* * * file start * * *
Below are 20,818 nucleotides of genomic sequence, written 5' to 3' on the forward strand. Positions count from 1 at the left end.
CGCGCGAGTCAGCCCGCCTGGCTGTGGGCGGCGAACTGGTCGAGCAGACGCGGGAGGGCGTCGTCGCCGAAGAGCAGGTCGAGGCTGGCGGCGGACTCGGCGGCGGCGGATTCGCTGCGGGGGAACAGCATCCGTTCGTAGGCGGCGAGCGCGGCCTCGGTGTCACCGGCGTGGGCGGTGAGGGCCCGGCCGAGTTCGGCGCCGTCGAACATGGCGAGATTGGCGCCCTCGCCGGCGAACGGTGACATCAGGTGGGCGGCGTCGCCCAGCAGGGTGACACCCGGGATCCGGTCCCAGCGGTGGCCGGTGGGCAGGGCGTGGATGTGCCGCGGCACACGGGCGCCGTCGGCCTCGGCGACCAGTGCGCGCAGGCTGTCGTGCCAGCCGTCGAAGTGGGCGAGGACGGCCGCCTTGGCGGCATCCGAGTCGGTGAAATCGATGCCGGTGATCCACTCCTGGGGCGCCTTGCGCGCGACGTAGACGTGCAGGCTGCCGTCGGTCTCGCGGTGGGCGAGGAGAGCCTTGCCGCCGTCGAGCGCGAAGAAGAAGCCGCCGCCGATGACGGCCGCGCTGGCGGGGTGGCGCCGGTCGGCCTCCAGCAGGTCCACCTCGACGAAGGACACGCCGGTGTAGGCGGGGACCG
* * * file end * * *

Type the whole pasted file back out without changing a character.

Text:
Below are 20,818 nucleotides of genomic sequence, written 5' to 3' on the forward strand. Positions count from 1 at the left end.
CGCGCGAGTCAGCCCGCCTGGCTGTGGGCGGCGAACTGGTCGAGCAGACGCGGGAGGGCGTCGTCGCCGAAGAGCAGGTCGAGGCTGGCGGCGGACTCGGCGGCGGCGGATTCGCTGCGGGGGAACAGCATCCGTTCGTAGGCGGCGAGCGCGGCCTCGGTGTCACCGGCGTGGGCGGTGAGGGCCCGGCCGAGTTCGGCGCCGTCGAACATGGCGAGATTGGCGCCCTCGCCGGCGAACGGTGACATCAGGTGGGCGGCGTCGCCCAGCAGGGTGACACCCGGGATCCGGTCCCAGCGGTGGCCGGTGGGCAGGGCGTGGATGTGCCGCGGCACACGGGCGCCGTCGGCCTCGGCGACCAGTGCGCGCAGGCTGTCGTGCCAGCCGTCGAAGTGGGCGAGGACGGCCGCCTTGGCGGCATCCGAGTCGGTGAAATCGATGCCGGTGATCCACTCCTGGGGCGCCTTGCGCGCGACGTAGACGTGCAGGCTGCCGTCGGTCTCGCGGTGGGCGAGGAGAGCCTTGCCGCCGTCGAGCGCGAAGAAGAAGCCGCCGCCGATGACGGCCGCGCTGGCGGGGTGGCGCCGGTCGGCCTCCAGCAGGTCCACCTCGACGAAGGACACGCCGGTGTAGGCGGGGACCG